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Title: Surface Structure Dependence of SO 2 Interaction with Ceria Nanocrystals with Well-defined Surface Facets

The effects of the surface structure of ceria (CeO 2) on the nature, strength, and amount of species resulting from SO 2 adsorption were studied using in situ IR and Raman spectroscopies coupled with mass spectrometry, along with first-principles calculations based on density functional theory (DFT). CeO 2 nanocrystals with different morphologies, namely, rods (representing a defective structure), cubes (100 facet), and octahedra (111 facet), were used to represent different CeO 2 surface structures. IR and Raman spectroscopic studies showed that the structure and binding strength of adsorbed species from SO 2 depend on the shape of the CeO 2 nanocrystals. SO 2 adsorbs mainly as surface sulfites and sulfates at room temperature on CeO 2 rods, cubes, and octahedra that were either oxidatively or reductively pretreated. The formation of sulfites is more evident on CeO 2 octahedra, whereas surface sulfates are more prominent on CeO 2 rods and cubes. This is explained by the increasing reducibility of the surface oxygen in the order octahedra < cubes < rods. Bulk sulfites are also formed during SO 2 adsorption on reduced CeO 2 rods. The formation of surface sulfites and sulfates on CeO 2 cubes is in good agreement with ourmore » DFT results of SO 2 interactions with the CeO 2(100) surface. CeO 2 rods desorb SO2 at higher temperatures than cubes and octahedra nanocrystals, but bulk sulfates are formed on CeO 2 rods and cubes after high-temperature desorption whereas only some surface sulfates/sulfites are left on octahedra. This difference is rationalized by the fact that CeO 2 rods have the highest surface basicity and largest amount of defects among the three nanocrystals, so they bind and react with SO 2 strongly and are the most degraded after SO 2 adsorption cycles. The fundamental understanding obtained in this work on the effects of the surface structure and defects on the interaction of SO 2 with CeO 2 provides insights for the design of more sulfur-resistant CeO 2-based catalysts.« less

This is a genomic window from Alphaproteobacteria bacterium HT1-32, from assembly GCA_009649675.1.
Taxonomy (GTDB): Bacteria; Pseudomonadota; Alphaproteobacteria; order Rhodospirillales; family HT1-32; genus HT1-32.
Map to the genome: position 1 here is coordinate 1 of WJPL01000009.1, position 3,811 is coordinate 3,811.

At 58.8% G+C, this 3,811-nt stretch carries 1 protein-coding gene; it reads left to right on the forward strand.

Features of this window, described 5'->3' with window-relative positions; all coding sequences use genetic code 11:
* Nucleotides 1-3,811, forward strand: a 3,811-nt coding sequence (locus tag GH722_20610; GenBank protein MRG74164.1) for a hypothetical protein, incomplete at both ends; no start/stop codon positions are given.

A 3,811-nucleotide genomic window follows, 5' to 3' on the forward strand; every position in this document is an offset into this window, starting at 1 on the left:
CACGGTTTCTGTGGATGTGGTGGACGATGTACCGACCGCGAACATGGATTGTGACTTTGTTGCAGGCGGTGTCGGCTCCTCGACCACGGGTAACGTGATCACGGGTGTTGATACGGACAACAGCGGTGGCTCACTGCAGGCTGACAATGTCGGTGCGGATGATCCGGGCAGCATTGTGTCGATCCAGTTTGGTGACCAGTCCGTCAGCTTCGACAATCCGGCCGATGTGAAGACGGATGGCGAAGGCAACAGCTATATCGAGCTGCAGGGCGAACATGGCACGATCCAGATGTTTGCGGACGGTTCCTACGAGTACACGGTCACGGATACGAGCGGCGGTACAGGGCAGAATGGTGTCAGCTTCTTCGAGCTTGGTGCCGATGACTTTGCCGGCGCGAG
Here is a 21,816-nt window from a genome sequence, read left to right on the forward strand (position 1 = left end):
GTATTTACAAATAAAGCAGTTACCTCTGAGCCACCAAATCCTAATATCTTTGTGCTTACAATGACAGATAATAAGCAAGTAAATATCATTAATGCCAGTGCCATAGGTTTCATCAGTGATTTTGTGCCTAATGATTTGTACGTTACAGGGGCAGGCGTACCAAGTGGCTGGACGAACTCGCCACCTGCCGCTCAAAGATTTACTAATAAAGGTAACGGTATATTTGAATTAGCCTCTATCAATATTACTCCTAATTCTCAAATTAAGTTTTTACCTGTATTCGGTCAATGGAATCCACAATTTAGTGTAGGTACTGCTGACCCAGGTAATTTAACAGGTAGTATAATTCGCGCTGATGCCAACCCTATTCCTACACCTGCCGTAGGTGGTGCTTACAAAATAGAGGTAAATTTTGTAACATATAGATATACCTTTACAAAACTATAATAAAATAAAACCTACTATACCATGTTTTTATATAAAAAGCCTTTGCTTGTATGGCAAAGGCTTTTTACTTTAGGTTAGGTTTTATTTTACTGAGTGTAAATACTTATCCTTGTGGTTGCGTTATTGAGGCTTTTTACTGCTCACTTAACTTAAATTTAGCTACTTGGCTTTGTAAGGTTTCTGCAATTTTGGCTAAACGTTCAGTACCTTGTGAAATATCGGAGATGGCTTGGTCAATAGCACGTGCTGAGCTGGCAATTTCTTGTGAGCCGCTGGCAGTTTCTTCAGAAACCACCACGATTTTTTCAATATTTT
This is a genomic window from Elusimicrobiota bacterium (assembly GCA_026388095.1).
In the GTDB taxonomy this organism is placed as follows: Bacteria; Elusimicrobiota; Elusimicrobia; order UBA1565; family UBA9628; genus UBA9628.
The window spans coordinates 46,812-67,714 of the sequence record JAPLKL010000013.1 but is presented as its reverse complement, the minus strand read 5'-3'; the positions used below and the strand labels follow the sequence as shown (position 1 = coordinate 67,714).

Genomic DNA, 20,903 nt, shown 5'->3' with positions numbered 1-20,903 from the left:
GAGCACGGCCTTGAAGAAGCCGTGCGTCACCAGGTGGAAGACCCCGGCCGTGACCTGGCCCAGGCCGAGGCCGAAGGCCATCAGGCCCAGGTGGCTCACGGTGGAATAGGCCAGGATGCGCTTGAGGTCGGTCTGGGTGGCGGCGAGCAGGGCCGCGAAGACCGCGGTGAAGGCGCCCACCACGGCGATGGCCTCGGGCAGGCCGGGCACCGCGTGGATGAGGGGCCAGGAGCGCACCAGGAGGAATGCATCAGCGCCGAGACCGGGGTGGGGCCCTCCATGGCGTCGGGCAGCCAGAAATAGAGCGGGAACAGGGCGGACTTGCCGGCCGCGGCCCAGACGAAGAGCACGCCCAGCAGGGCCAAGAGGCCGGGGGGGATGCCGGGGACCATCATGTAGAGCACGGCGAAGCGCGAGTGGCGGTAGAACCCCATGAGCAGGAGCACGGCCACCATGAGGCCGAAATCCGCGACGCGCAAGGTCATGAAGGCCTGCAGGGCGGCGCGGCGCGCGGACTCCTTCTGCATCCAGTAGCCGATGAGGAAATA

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  1. Oak Ridge National Lab. (ORNL), Oak Ridge, TN (United States)
Publication Date:
Grant/Contract Number:
Accepted Manuscript
Journal Name:
Journal of Physical Chemistry. C
Additional Journal Information:
Journal Volume: 119; Journal Issue: 52; Journal ID: ISSN 1932-7447
American Chemical Society
Research Org:
Oak Ridge National Laboratory (ORNL), Oak Ridge, TN (United States). Center for Nanophase Materials Sciences (CNMS)
Sponsoring Org:
USDOE Office of Science (SC)
Country of Publication:
United States
OSTI Identifier: